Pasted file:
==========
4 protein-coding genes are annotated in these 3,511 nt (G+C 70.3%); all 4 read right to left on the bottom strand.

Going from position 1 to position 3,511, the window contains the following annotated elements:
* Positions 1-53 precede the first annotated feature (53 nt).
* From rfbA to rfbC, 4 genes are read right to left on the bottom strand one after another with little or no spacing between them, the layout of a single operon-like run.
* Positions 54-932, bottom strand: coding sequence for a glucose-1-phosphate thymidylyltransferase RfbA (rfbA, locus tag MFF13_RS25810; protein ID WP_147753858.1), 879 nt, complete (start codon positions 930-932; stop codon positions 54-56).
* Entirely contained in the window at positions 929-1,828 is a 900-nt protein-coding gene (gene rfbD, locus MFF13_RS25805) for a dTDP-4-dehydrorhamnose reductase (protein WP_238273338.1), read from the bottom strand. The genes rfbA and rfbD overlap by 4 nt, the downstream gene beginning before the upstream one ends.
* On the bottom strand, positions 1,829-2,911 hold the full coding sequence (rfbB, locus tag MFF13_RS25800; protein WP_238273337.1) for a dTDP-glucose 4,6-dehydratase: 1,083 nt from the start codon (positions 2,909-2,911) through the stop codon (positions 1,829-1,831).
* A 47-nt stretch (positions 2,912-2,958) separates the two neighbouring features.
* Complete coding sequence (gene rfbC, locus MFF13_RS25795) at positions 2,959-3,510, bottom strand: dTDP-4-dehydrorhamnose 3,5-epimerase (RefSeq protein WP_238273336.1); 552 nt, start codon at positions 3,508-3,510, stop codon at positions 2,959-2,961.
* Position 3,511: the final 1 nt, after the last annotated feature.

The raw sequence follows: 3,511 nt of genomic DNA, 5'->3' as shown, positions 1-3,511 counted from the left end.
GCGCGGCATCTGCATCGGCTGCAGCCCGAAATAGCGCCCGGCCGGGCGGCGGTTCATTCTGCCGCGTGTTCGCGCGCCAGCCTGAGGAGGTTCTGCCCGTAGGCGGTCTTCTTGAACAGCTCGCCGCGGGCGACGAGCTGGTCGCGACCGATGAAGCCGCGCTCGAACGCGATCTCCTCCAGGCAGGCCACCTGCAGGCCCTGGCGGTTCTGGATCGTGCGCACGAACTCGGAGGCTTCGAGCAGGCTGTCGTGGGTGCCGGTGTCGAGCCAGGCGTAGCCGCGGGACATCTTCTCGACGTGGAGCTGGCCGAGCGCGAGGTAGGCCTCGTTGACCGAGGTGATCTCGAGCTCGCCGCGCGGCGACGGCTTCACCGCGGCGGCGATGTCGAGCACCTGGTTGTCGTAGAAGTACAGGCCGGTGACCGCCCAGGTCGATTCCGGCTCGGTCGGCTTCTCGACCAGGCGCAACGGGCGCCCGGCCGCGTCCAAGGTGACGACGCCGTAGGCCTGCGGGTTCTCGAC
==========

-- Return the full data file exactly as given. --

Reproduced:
4 protein-coding genes are annotated in these 3,511 nt (G+C 70.3%); all 4 read right to left on the bottom strand.

Going from position 1 to position 3,511, the window contains the following annotated elements:
* Positions 1-53 precede the first annotated feature (53 nt).
* From rfbA to rfbC, 4 genes are read right to left on the bottom strand one after another with little or no spacing between them, the layout of a single operon-like run.
* Positions 54-932, bottom strand: coding sequence for a glucose-1-phosphate thymidylyltransferase RfbA (rfbA, locus tag MFF13_RS25810; protein ID WP_147753858.1), 879 nt, complete (start codon positions 930-932; stop codon positions 54-56).
* Entirely contained in the window at positions 929-1,828 is a 900-nt protein-coding gene (gene rfbD, locus MFF13_RS25805) for a dTDP-4-dehydrorhamnose reductase (protein WP_238273338.1), read from the bottom strand. The genes rfbA and rfbD overlap by 4 nt, the downstream gene beginning before the upstream one ends.
* On the bottom strand, positions 1,829-2,911 hold the full coding sequence (rfbB, locus tag MFF13_RS25800; protein WP_238273337.1) for a dTDP-glucose 4,6-dehydratase: 1,083 nt from the start codon (positions 2,909-2,911) through the stop codon (positions 1,829-1,831).
* A 47-nt stretch (positions 2,912-2,958) separates the two neighbouring features.
* Complete coding sequence (gene rfbC, locus MFF13_RS25795) at positions 2,959-3,510, bottom strand: dTDP-4-dehydrorhamnose 3,5-epimerase (RefSeq protein WP_238273336.1); 552 nt, start codon at positions 3,508-3,510, stop codon at positions 2,959-2,961.
* Position 3,511: the final 1 nt, after the last annotated feature.

The raw sequence follows: 3,511 nt of genomic DNA, 5'->3' as shown, positions 1-3,511 counted from the left end.
GCGCGGCATCTGCATCGGCTGCAGCCCGAAATAGCGCCCGGCCGGGCGGCGGTTCATTCTGCCGCGTGTTCGCGCGCCAGCCTGAGGAGGTTCTGCCCGTAGGCGGTCTTCTTGAACAGCTCGCCGCGGGCGACGAGCTGGTCGCGACCGATGAAGCCGCGCTCGAACGCGATCTCCTCCAGGCAGGCCACCTGCAGGCCCTGGCGGTTCTGGATCGTGCGCACGAACTCGGAGGCTTCGAGCAGGCTGTCGTGGGTGCCGGTGTCGAGCCAGGCGTAGCCGCGGGACATCTTCTCGACGTGGAGCTGGCCGAGCGCGAGGTAGGCCTCGTTGACCGAGGTGATCTCGAGCTCGCCGCGCGGCGACGGCTTCACCGCGGCGGCGATGTCGAGCACCTGGTTGTCGTAGAAGTACAGGCCGGTGACCGCCCAGGTCGATTCCGGCTCGGTCGGCTTCTCGACCAGGCGCAACGGGCGCCCGGCCGCGTCCAAGGTGACGACGCCGTAGGCCTGCGGGTTCTCGAC